• Lenny Giordano, owner of Mona Lisa Pizzeria on Staten Island, broke down his rising food costs in a recent article for the New York Post.
  • “I can list about 200 items that I am buying for my store every week, and every one of them went up from 50 percent to 200 percent,” Giordano said in a Facebook post.

Related: Leading pizzeria operators say it’s OK to raise your prices and here’s how to do it.

It’s getting harder and harder to find $1 slices in New York City pizzerias these days. As the global supply-chain crisis, exacerbated by the COVID-19 pandemic, and the national labor crisis continue to drive inflation higher, some New York pizzeria operators are worried about keeping up with food costs, according to the New York Post.

“Inflation is affecting every single ingredient, every single item we use,” Oren Halali, co-owner of 2 Bros. Pizza, told the Post. “Flour, cheese, tomatoes, gloves, paper goods, paper plates, napkins—everything. Labor is definitely up as well.”

At one location, 2 Bros., which has seven stores in New York, now touts $1.50 slices on its sidewalk menu board beneath a marquee that advertises $1 pizza, a contradiction the Post termed “a true sign of the times.”

A pair of pepperoni slices from 2 Bros. Pizza

Many veteran pizzeria operators have complained for years that customers can’t expect too much from a $1 slice in terms of quality ingredients. But it’s a price New Yorkers have long expected. Regardless, even pizza restaurants that have eschewed the $1 slice have no choice but to raise their menu prices.

Pizza veteran Leonardo Giordano, owner of Mona Lisa Pizzeria & Ristorante on Staten Island, has raised his price for a cheese slice from $2.25 to $2.75—and that’s probably not enough to maintain profitability. In the Post article, Giordano shared startling examples of how his food costs have skyrocketed in the past year.

Compared to October 2020, the cost of flour rose 50 percent, from 32 cents a pound to 48 cents a pound in October 2021. Garlic prices exploded by 400 percent, up from six cents an ounce to 30 cents. A case of tomatoes now costs $29, compared to $16.50 in October of last year—a 76 percent jump—while pepperoni now costs $5 a pound, a 67 percent increase over the $3-per-pound price a year ago.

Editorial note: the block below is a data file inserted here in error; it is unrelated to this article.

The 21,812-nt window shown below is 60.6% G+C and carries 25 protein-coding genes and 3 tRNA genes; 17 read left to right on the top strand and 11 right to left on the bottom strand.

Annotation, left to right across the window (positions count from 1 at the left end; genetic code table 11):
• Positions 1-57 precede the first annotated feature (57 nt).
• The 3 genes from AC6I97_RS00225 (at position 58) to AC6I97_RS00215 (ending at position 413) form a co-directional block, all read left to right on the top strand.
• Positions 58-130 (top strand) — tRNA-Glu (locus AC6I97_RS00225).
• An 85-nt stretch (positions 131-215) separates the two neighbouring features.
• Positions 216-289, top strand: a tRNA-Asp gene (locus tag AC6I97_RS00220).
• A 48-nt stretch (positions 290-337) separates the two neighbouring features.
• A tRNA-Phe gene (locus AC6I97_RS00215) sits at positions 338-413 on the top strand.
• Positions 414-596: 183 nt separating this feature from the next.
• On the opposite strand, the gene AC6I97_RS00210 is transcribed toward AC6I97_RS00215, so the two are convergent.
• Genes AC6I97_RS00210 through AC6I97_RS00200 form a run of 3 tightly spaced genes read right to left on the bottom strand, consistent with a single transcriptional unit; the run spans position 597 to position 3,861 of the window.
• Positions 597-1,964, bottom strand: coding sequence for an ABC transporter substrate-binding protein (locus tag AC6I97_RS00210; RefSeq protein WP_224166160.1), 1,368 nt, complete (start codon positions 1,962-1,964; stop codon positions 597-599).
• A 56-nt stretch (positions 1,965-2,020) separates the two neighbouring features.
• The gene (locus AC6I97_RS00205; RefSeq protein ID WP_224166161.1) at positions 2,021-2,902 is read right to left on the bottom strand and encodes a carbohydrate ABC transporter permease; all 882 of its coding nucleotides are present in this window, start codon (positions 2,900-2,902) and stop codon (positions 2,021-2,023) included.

Related: 7 ways to cut takeout costs and boost your pizzeria’s profitability

Even pizza boxes have gotten more expensive, up 93 percent—from 30 cents apiece in October 2020 to 58 cents last month, according to Giordano’s breakdown.

“Due to the food cost increase, unfortunately, we are forced to increase our prices to be able to keep our business open and continue to use top-quality products,” Giordano lamented in an October 30 post on Facebook.

“I can list about 200 items that I am buying for my store every week, and every one of them went up from 50 percent to 200 percent,” Giordano added in the post. “[I] hope everyone understands the circumstances we are in.”

In an interview with the Post, Giordano explained, “Our profit margin goes down every day. We’re not trying to scare people away with higher prices. If we raise prices according to rising food costs going up, we’ll soon have no customers walking through the door.”

According to the Bureau of Labor Statistics, wholesale food prices in September jumped 12.9% over the previous year. It was the biggest 12-month increase in more than 40 years.

Meanwhile, in a late-October report, the U.S. Department of Agriculture found that the Consumer Price Index for “food-away-from-home” (restaurant purchases) in September 2021 was 4.7% higher than September 2020. The USDA also estimated those prices would increase between 3% and 4% in 2022.

Higher food costs have been plaguing pizza restaurant owners for years, of course. In 2017, John Arena, co-owner of Metro Pizza in Las Vegas, urged fellow operators to raise their prices whenever they need to. “We have to factor in our costs,” he told PMQ at the time. “That’s the biggest mistake people in our industry make. They’re looking at the competition and saying, ‘I have to charge what they charge.’ I’m not interested in what the guy down the street is charging. I have to base what I charge on my expenses.”

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